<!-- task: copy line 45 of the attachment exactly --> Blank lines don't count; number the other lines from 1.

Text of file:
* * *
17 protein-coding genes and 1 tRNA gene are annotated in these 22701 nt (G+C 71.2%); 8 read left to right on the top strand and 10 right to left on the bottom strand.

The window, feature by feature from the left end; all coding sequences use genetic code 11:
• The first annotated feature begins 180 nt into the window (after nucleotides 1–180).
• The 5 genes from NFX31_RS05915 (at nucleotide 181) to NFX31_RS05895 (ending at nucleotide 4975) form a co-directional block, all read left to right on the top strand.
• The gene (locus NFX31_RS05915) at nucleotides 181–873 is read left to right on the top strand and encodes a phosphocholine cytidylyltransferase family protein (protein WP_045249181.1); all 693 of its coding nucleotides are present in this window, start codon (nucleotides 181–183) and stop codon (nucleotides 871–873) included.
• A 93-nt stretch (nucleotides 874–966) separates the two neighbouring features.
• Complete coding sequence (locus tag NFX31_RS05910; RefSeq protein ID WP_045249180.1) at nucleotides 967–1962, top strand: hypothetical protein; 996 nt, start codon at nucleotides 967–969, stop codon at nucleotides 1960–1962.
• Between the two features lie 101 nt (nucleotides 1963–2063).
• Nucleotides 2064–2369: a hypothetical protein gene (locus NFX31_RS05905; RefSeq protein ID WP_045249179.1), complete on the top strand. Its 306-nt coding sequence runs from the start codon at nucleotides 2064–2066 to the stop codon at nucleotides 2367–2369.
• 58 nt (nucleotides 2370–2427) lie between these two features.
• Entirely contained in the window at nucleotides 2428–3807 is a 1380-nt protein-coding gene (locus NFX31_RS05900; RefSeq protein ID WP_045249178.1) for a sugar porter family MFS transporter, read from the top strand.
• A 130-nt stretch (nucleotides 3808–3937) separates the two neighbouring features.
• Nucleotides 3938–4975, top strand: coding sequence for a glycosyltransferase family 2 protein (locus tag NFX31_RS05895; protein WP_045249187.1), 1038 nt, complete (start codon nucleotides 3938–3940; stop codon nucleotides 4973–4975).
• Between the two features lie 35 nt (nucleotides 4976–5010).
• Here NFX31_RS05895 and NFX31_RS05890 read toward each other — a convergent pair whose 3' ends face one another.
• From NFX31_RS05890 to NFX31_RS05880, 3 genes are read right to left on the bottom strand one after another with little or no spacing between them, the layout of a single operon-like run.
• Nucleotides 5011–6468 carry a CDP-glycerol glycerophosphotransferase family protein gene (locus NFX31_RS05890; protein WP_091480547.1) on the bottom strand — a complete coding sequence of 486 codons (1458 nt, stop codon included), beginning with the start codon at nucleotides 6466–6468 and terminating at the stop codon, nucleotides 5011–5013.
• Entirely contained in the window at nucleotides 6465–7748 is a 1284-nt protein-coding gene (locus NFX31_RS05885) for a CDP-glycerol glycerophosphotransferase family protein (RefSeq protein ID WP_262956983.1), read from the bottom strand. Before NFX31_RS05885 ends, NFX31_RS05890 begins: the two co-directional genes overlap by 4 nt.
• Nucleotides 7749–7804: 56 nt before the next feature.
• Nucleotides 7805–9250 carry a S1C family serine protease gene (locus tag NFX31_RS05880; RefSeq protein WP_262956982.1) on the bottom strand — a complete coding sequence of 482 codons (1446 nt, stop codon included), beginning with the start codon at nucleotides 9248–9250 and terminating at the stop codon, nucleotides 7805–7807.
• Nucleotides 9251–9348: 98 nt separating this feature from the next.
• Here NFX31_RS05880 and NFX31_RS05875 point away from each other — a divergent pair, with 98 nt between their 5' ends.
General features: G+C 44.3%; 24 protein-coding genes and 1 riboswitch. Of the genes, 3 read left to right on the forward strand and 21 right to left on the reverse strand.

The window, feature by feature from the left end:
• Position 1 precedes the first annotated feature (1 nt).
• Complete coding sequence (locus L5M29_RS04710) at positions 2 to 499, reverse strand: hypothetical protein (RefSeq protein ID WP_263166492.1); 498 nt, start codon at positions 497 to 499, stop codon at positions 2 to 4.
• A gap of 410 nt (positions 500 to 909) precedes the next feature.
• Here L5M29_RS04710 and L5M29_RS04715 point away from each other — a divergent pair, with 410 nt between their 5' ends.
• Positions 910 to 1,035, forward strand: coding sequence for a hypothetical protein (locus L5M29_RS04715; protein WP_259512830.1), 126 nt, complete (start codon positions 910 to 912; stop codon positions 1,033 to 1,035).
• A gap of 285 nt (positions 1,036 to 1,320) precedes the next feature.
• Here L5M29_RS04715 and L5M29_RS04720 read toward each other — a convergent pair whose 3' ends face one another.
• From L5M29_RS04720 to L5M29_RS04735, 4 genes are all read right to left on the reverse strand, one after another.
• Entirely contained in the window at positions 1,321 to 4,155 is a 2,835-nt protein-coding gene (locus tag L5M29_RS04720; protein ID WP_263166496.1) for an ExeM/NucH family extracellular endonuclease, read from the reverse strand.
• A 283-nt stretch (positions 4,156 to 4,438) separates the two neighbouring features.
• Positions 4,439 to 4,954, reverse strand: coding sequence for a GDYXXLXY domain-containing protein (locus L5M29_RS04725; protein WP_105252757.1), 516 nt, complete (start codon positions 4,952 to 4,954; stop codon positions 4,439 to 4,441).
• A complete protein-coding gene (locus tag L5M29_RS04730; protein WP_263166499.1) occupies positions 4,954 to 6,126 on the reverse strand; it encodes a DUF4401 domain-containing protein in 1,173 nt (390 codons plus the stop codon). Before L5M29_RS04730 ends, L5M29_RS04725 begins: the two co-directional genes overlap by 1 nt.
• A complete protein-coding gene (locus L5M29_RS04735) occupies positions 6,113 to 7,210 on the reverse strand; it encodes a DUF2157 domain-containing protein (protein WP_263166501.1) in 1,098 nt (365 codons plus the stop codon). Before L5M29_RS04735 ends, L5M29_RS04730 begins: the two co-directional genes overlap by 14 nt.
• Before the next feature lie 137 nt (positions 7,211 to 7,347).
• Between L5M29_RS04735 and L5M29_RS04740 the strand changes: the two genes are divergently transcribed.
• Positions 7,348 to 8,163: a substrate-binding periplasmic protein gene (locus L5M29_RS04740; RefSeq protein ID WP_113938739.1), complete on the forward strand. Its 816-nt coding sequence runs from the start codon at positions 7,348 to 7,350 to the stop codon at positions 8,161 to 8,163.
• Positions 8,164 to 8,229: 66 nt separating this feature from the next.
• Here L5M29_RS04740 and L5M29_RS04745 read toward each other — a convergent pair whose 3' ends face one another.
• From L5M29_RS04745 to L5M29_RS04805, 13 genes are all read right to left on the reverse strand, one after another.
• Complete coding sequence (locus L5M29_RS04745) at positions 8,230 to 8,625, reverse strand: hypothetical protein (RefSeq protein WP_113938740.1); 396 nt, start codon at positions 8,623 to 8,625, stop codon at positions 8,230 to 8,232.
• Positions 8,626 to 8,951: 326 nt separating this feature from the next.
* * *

• Positions 8,626 to 8,951: 326 nt separating this feature from the next.